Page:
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Written by BILL SCHANEN IV   
Wednesday, 03 October 2012 18:58

A pilot program at TJMS in Port has put iPads and netbooks in the hands  of teachers and students embracing a new era of personalized education

    Instead of cracking open their textbooks, seventh-grade students at Thomas Jefferson Middle School in Port Washington turned on their iPads, logged on to the day’s lesson and, after instruction from their teacher, went to work during a history class on Tuesday.

    Whether this is the wave of the future in Port Washington-Saukville schools — a future in which tablet and laptop computers replace most textbooks and technology is used to usher in an era of individualized learning — depends in part on the middle school, as well as on the district’s commitment to creating high-tech classrooms.

    “It’s important to understand we’re not leading the way when it comes to using technology in schools,” Principal Arlan Galarowicz said. “We visited 12 school districts last year and a lot of them are ahead of us. We’re not that far behind, but we’re definitely not leading.

    “It’s time for us to catch up.”

    The middle school is piloting a technology program that has put iPads and netbooks — small laptop computers designed to access the Internet —
in the hands of students and a renewed emphasis on individualized teaching.

    The nearly $400,000 technology initiative included the installation of wireless Internet service throughout the high school and middle school and the purchase of 120 iPads and 90 netbooks for use at the middle school.

    The program focuses on using technology to teach communications and math, but that’s not to say that the iPads and netbooks aren’t being used in all classes.

    “Believe me, the iPads and netbooks never sit idle,” Galarowicz said.

    Students, he said, are excited about using new technology in their classrooms, and while motivating students is one of the benefits of the initiative, it’s not the main one. What iPads and netbooks allow educators to do is individualize teaching in a way not possible with textbooks and standard teaching methods, Galarowicz said.

    “The old paradigm is that if kids don’t get it, too bad, we’re moving on,” he said. “That’s not good enough any more.

    “My goal is to personalize learning, and that can’t be done in a normal classroom of 30 kids. But it can be accomplished with the technology we’re using now.”

    Netbooks and iPads haven’t replaced direct instruction, but rather are being used to complement it.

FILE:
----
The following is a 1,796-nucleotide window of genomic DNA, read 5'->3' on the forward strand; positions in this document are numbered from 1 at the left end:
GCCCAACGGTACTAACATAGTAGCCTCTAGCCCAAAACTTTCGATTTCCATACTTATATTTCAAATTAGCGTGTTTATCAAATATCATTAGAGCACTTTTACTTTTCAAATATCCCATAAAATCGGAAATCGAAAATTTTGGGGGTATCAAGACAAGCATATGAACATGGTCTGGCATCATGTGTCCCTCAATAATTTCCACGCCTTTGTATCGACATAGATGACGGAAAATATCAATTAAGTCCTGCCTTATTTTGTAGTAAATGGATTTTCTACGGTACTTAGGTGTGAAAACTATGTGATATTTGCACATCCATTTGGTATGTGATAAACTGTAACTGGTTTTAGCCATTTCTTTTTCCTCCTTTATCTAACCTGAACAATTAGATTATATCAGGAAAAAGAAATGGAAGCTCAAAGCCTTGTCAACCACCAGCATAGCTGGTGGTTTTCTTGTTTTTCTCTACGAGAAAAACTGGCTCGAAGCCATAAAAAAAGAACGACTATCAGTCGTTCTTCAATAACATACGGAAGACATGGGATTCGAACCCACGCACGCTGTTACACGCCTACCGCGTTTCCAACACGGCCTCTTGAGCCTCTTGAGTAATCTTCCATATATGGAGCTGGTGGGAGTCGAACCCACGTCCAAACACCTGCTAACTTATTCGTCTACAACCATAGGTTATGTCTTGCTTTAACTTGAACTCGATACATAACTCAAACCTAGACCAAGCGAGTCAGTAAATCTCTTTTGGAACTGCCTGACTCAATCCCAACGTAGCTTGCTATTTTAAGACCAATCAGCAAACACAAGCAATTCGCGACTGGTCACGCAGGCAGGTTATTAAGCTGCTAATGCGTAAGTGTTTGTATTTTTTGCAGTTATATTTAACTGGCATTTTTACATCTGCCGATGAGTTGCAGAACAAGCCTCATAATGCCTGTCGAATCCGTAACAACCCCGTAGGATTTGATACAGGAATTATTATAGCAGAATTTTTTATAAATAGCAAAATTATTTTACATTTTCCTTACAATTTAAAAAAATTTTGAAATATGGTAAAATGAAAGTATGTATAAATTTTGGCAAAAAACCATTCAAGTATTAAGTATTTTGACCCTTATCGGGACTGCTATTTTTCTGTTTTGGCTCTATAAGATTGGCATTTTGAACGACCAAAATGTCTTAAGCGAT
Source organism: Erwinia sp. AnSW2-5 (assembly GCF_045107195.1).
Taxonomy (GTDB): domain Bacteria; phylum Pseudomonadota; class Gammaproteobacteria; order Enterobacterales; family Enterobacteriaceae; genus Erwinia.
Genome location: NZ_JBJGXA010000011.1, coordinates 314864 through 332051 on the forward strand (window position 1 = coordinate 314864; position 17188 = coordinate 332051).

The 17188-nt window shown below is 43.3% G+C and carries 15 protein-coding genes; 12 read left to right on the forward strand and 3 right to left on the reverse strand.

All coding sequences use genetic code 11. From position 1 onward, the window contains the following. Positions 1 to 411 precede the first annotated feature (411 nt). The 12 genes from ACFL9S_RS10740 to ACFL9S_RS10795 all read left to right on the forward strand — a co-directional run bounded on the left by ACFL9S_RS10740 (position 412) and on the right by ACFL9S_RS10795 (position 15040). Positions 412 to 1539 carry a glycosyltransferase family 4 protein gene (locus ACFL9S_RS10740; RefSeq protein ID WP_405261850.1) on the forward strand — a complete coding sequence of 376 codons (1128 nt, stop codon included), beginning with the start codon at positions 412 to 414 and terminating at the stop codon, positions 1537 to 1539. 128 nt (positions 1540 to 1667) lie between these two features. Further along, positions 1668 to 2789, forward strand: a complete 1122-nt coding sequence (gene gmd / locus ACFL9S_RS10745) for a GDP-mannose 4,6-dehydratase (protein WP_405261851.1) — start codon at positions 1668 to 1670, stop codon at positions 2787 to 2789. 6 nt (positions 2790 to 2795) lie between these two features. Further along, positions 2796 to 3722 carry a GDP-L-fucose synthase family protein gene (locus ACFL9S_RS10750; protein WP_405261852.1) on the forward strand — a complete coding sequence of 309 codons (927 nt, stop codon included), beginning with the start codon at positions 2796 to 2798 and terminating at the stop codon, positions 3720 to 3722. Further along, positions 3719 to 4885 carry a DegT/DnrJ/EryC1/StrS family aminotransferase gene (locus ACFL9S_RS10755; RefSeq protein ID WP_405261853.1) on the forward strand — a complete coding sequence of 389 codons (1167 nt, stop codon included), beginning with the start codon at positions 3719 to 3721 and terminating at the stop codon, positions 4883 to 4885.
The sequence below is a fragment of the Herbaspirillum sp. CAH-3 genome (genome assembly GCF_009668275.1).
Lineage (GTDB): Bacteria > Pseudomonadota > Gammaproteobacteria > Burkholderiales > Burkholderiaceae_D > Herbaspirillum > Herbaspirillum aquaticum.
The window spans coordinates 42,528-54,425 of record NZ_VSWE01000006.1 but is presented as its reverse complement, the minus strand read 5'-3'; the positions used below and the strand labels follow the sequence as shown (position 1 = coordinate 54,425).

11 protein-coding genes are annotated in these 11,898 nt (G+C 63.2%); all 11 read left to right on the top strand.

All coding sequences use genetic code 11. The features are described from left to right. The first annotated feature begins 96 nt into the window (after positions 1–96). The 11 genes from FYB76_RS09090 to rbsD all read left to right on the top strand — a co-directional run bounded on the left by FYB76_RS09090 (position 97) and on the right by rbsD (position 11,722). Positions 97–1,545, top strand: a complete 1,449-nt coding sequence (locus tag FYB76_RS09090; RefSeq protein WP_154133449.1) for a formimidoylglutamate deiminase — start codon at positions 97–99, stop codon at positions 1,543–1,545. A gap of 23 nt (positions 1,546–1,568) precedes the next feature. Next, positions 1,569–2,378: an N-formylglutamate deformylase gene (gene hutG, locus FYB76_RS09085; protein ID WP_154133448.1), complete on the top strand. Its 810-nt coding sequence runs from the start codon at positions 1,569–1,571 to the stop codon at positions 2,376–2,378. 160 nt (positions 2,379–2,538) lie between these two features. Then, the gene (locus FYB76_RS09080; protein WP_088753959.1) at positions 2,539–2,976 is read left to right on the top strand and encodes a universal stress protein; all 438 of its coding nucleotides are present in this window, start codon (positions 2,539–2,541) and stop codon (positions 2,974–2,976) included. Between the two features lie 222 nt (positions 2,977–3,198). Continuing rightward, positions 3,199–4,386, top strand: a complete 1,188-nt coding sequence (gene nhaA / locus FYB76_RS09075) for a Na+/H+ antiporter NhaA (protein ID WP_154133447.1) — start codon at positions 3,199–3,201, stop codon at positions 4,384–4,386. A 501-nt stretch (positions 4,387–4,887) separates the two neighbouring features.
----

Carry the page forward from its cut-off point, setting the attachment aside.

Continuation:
In math classes, for instance, students who have been taught how to solve a particular type of problem practice it using interactive programs on netbooks. Students who excel are challenged with more difficult problems. For students who struggle, the programs guide them to tutorials that show them different ways to solve a particular problem.


    In addition to helping students learn at a pace that is right for them, the technology gives teachers constant and immediate feedback on student performance, Galarowicz said.

    “In addition to being based on direct instruction, learning has to be project driven so we can make sure our students can apply what they are taught,” he said. “I’m so tired of kids saying, ‘Why do we have to learn this? We’re never going to use it in real life.’

    “We had kids leaving school with homework they didn’t understand. I can’t tell you the number of parents I had call me in tears because their kids didn’t understand how to do math and they couldn’t help them.”

    Other classes are using technology in similar ways. Students have been given school e-mail accounts controlled by the district’s servers. While they can’t send e-mails outside the building, they can e-mail their teachers.

    “We have a lot of assignments being turned in electronically,” Galarowicz said.

    Galarowicz said the pilot project is a good start but the district has a way to go before it is on a par with school systems that have made more significant investments in computer-assisted teaching.

    For instance, there are not enough iPads and netbooks for every student at the middle school, and students can’t take the devices home to work on projects.

    “We visited other school districts that have e-Backpacks for every one of their students,” Galarowicz said. “Every kid is assigned an iPad that has their assignment notebook on it and school calendar. They have a e-mail link to every teacher in school. They do everything on their iPads. It’s absolutely seamless.”

    In a day and age when publishers are talking about replacing textbooks with electronic books and the Port-Saukville School District is competing on state standardized tests against school systems that have already embraced computer-assisted learning, Galarowicz said, it’s important that the middle school pilot program becomes the standard for educating children.

    “We’ll show some gains in test scores because of what we’re doing, but they won’t be as high as some other schools that have been doing it longer,” he said. “That’s not good enough for us. We expect to be the best.”


Image Information: SEVENTH-GRADE STUDENTS Brianna Heinen (front) and Sage Hansen used recently purchased iPads to work on a classroom assignment at Thomas Jefferson Middle School in Port Washington Tuesday.                               Photo by Bill Schanen IV

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